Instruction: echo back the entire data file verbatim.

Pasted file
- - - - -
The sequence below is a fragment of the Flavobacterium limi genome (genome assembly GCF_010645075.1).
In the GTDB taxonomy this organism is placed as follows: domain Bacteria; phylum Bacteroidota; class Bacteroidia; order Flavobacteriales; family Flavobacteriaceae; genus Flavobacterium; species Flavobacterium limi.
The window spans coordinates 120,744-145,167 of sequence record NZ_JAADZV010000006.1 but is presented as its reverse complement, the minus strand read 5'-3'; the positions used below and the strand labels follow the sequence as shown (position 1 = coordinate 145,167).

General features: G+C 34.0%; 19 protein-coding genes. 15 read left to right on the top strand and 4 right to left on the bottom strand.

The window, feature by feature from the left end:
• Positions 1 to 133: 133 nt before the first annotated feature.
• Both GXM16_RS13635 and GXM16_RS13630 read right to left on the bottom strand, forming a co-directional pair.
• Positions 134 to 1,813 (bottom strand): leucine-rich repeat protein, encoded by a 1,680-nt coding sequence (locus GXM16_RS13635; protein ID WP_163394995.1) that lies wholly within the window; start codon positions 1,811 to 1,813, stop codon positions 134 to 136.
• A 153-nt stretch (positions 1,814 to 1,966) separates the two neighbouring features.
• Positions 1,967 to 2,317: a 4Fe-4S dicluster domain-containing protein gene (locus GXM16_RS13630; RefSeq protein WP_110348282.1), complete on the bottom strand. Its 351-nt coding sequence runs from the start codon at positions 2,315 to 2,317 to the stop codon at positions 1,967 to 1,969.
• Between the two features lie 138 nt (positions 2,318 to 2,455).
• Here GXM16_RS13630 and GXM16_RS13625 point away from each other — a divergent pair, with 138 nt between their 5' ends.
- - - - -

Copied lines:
The sequence below is a fragment of the Flavobacterium limi genome (genome assembly GCF_010645075.1).
In the GTDB taxonomy this organism is placed as follows: domain Bacteria; phylum Bacteroidota; class Bacteroidia; order Flavobacteriales; family Flavobacteriaceae; genus Flavobacterium; species Flavobacterium limi.
The window spans coordinates 120,744-145,167 of sequence record NZ_JAADZV010000006.1 but is presented as its reverse complement, the minus strand read 5'-3'; the positions used below and the strand labels follow the sequence as shown (position 1 = coordinate 145,167).

General features: G+C 34.0%; 19 protein-coding genes. 15 read left to right on the top strand and 4 right to left on the bottom strand.

The window, feature by feature from the left end:
• Positions 1 to 133: 133 nt before the first annotated feature.
• Both GXM16_RS13635 and GXM16_RS13630 read right to left on the bottom strand, forming a co-directional pair.
• Positions 134 to 1,813 (bottom strand): leucine-rich repeat protein, encoded by a 1,680-nt coding sequence (locus GXM16_RS13635; protein ID WP_163394995.1) that lies wholly within the window; start codon positions 1,811 to 1,813, stop codon positions 134 to 136.
• A 153-nt stretch (positions 1,814 to 1,966) separates the two neighbouring features.
• Positions 1,967 to 2,317: a 4Fe-4S dicluster domain-containing protein gene (locus GXM16_RS13630; RefSeq protein WP_110348282.1), complete on the bottom strand. Its 351-nt coding sequence runs from the start codon at positions 2,315 to 2,317 to the stop codon at positions 1,967 to 1,969.
• Between the two features lie 138 nt (positions 2,318 to 2,455).
• Here GXM16_RS13630 and GXM16_RS13625 point away from each other — a divergent pair, with 138 nt between their 5' ends.